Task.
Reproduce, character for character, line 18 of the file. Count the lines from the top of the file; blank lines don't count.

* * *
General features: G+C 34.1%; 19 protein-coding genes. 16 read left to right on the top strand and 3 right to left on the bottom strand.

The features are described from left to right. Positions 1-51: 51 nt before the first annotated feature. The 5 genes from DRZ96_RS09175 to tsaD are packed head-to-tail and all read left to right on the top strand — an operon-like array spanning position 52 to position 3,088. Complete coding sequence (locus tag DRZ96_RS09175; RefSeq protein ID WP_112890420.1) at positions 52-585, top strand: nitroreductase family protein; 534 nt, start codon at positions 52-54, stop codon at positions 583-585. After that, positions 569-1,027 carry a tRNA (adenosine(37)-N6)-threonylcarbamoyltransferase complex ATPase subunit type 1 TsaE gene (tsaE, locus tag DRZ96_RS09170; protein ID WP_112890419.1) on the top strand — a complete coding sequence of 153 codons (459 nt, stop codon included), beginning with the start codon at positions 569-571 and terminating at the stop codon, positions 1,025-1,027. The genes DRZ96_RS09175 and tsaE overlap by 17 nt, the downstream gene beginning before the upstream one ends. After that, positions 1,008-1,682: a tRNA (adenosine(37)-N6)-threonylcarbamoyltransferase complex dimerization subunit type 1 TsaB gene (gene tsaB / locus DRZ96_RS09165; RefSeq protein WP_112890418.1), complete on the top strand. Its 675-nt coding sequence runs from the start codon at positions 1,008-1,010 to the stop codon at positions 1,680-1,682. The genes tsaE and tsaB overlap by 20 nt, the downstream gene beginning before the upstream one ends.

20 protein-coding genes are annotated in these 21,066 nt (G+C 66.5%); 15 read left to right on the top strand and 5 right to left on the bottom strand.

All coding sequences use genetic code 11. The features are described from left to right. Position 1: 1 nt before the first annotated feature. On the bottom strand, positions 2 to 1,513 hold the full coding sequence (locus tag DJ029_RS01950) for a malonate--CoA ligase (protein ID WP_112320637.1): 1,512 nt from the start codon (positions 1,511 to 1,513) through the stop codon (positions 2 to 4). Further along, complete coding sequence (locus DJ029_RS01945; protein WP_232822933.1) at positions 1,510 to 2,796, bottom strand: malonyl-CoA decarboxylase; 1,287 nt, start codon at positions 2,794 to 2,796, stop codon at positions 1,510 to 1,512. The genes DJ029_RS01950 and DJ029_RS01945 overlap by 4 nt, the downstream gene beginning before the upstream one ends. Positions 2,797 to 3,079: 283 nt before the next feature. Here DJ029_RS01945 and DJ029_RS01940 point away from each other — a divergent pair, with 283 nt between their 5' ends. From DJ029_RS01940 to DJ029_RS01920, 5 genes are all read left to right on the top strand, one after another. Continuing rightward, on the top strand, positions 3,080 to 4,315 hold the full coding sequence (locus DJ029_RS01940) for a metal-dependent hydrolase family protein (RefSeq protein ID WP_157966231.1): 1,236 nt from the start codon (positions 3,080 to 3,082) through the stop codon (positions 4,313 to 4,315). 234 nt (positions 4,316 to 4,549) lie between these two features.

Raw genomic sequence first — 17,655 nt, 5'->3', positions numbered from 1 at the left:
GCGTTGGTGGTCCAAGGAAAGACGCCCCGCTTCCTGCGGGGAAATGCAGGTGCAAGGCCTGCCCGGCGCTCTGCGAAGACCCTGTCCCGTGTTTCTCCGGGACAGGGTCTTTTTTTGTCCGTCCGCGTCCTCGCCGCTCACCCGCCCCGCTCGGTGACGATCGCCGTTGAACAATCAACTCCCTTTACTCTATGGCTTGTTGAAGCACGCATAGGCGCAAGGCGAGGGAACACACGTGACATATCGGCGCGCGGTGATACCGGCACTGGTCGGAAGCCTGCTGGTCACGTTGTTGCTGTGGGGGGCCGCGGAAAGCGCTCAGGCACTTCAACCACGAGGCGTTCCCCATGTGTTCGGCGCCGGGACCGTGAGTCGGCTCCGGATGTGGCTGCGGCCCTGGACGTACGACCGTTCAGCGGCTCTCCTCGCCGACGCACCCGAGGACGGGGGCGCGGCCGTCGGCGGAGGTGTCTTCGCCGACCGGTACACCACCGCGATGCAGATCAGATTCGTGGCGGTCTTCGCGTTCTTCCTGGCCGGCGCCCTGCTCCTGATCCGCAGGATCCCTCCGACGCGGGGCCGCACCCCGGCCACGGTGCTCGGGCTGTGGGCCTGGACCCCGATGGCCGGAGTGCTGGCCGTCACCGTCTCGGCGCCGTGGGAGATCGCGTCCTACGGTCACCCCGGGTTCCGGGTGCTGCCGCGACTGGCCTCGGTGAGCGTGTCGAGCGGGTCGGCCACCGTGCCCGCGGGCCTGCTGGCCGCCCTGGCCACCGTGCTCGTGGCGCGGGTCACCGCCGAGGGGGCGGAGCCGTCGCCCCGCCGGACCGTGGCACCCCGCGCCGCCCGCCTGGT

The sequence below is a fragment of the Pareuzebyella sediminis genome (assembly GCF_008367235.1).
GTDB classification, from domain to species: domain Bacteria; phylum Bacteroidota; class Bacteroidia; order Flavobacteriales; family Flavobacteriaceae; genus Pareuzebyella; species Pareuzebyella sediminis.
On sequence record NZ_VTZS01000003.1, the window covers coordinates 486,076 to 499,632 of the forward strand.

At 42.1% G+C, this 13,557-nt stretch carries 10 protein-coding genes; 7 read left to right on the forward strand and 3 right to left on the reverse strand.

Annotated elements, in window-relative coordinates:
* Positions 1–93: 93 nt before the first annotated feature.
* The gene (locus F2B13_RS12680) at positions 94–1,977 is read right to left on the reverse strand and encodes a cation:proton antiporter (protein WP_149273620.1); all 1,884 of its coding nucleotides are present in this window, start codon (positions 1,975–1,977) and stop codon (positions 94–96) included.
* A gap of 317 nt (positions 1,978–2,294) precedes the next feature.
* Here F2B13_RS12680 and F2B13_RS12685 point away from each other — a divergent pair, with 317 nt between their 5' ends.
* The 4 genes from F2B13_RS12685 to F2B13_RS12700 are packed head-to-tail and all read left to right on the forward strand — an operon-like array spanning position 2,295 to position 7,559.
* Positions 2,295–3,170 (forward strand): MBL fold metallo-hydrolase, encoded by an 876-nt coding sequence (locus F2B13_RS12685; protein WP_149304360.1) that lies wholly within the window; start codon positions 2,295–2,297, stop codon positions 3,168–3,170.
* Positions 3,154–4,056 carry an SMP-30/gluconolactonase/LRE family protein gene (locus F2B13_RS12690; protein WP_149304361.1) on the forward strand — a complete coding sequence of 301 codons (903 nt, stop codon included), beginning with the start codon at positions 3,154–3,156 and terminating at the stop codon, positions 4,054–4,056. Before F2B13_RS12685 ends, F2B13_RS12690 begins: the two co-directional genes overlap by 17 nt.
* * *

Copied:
* Positions 3,154–4,056 carry an SMP-30/gluconolactonase/LRE family protein gene (locus F2B13_RS12690; protein WP_149304361.1) on the forward strand — a complete coding sequence of 301 codons (903 nt, stop codon included), beginning with the start codon at positions 3,154–3,156 and terminating at the stop codon, positions 4,054–4,056. Before F2B13_RS12685 ends, F2B13_RS12690 begins: the two co-directional genes overlap by 17 nt.